Credit card junk mail

Don't you like all the junk mail touting credit cards you receive? Over 2005, I kept all these offers and accumulated a nice stack, pictured below:
Here is what I got:
CompanyPieces of mail
Capital One60
Delta Skymiles16
AAdvantage Mastercard28
Bank of America9
American Express14
Horace Mann8
various isolated17
This makes a total of 228! To prevent identity theft, they have been shredded, filling three garbage bags. It is not like I have been on many mailing lists, as I moved to the US in August 2002. The credit card companies were fast to identify me as a target, even though I had no credit history. Their insistance is quite amazing, given that I am quite happy with the credit cards I have and will not move to new ones. And I always pay on time the full balance, something credit bureaus must have picked up by now. Thus I am not interesting to these persistent folks who are looking for hefty finance charges.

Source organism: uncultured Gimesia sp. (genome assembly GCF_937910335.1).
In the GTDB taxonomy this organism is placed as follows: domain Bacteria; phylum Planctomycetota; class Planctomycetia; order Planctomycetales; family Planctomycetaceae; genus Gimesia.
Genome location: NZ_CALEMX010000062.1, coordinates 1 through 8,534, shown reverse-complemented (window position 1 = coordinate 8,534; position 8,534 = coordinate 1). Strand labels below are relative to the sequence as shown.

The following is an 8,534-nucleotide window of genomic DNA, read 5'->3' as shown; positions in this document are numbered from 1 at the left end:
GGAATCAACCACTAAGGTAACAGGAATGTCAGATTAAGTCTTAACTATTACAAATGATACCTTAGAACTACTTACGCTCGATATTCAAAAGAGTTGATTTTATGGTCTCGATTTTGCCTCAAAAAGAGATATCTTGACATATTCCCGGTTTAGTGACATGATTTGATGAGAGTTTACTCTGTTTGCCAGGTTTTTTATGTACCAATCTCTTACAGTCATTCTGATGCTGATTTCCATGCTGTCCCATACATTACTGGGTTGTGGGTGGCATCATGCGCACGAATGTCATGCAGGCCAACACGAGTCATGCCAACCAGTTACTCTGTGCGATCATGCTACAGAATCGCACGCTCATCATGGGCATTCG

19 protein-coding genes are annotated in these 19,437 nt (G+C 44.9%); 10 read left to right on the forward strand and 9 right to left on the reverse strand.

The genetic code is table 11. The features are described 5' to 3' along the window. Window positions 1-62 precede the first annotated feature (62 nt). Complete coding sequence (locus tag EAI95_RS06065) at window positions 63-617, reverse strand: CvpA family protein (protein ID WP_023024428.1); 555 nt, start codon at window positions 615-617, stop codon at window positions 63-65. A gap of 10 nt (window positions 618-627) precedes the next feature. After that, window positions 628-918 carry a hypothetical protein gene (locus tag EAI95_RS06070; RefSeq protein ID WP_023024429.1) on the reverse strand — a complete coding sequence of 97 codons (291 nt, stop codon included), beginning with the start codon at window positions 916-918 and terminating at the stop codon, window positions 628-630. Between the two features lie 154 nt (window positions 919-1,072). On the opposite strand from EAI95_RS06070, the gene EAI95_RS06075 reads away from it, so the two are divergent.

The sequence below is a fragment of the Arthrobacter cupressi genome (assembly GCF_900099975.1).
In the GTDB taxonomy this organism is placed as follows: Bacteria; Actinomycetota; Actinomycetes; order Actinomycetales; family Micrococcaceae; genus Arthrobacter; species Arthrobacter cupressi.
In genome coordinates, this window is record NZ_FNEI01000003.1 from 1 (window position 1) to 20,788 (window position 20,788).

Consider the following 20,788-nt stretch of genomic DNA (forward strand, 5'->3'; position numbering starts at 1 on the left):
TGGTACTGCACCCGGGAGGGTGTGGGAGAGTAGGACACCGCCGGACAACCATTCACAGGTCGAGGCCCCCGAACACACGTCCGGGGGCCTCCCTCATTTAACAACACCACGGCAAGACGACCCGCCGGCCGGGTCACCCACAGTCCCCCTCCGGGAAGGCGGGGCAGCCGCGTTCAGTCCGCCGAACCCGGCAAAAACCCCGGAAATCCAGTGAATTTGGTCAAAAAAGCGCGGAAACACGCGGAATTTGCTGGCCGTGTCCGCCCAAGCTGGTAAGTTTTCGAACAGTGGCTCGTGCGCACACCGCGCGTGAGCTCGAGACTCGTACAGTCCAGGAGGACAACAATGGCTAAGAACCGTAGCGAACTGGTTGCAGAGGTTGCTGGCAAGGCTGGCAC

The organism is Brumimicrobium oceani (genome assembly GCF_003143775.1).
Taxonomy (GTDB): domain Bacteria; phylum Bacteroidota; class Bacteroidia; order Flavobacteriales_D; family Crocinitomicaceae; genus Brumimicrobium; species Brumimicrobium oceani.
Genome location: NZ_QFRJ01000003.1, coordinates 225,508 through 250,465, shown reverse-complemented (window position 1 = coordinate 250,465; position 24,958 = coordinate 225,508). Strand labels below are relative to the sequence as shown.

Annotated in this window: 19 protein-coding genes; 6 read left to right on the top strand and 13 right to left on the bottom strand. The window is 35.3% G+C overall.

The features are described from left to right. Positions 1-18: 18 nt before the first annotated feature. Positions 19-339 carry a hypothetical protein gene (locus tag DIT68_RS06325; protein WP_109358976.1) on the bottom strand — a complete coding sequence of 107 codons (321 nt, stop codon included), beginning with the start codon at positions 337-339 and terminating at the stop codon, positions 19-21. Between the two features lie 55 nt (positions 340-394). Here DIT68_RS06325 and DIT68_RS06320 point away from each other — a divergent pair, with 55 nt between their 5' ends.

How much effort goes into these mailings? One thing you may admire is their ingenuity and creativity in tempting you to open these envelopes. But obviously, there is a cost involved, not just in paper, printing and mailing, but also in waste. According to this website, junk mail creates four million tons of preventable waste each year, fills three percent of America's landfills, costing taxpayers $320 million in disposal fees annually, destroys 62 million trees a year, creates 28 billion gallons of waste water per year. These statistics are for all junk mail, which is in my case in the majority credit cards.

I found it difficult to establish the marketing costs of credit card companies through junk mail. But here are some benchmarks: ADVO, the largest mass mailing company spends $500 million a year in postage. According to this website, marketers spent in 2002 $49.1 billion on direct mail, with credit card companies sending $4 billion pieces of mail.

There are ways to reduce the junk mail, which I list below. I cannot warrant for their effectiveness, though:

Christian Zimmermann.